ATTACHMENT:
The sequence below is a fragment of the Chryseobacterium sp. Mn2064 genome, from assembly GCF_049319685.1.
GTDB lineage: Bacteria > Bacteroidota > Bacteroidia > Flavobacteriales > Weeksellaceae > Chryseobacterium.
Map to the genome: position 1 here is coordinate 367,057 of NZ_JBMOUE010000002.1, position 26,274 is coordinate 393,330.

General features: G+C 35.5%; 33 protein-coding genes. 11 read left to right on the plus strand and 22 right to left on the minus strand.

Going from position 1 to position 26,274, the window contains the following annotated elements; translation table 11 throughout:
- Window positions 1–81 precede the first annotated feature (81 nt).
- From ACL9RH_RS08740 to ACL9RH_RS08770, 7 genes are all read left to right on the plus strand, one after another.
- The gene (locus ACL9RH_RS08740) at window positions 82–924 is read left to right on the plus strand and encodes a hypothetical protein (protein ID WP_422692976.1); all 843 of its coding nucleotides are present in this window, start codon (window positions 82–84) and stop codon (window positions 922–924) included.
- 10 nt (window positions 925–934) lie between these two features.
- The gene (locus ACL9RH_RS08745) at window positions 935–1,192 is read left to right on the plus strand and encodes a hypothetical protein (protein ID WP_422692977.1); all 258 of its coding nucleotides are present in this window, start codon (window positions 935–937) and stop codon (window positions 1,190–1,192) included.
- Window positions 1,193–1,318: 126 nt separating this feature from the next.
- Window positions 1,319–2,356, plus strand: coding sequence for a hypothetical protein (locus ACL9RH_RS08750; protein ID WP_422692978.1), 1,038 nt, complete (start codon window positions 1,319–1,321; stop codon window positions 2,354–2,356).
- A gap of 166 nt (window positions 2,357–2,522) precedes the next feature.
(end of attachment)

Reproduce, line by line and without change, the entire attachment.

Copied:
The sequence below is a fragment of the Chryseobacterium sp. Mn2064 genome, from assembly GCF_049319685.1.
GTDB lineage: Bacteria > Bacteroidota > Bacteroidia > Flavobacteriales > Weeksellaceae > Chryseobacterium.
Map to the genome: position 1 here is coordinate 367,057 of NZ_JBMOUE010000002.1, position 26,274 is coordinate 393,330.

General features: G+C 35.5%; 33 protein-coding genes. 11 read left to right on the plus strand and 22 right to left on the minus strand.

Going from position 1 to position 26,274, the window contains the following annotated elements; translation table 11 throughout:
- Window positions 1–81 precede the first annotated feature (81 nt).
- From ACL9RH_RS08740 to ACL9RH_RS08770, 7 genes are all read left to right on the plus strand, one after another.
- The gene (locus ACL9RH_RS08740) at window positions 82–924 is read left to right on the plus strand and encodes a hypothetical protein (protein ID WP_422692976.1); all 843 of its coding nucleotides are present in this window, start codon (window positions 82–84) and stop codon (window positions 922–924) included.
- 10 nt (window positions 925–934) lie between these two features.
- The gene (locus ACL9RH_RS08745) at window positions 935–1,192 is read left to right on the plus strand and encodes a hypothetical protein (protein ID WP_422692977.1); all 258 of its coding nucleotides are present in this window, start codon (window positions 935–937) and stop codon (window positions 1,190–1,192) included.
- Window positions 1,193–1,318: 126 nt separating this feature from the next.
- Window positions 1,319–2,356, plus strand: coding sequence for a hypothetical protein (locus ACL9RH_RS08750; protein ID WP_422692978.1), 1,038 nt, complete (start codon window positions 1,319–1,321; stop codon window positions 2,354–2,356).
- A gap of 166 nt (window positions 2,357–2,522) precedes the next feature.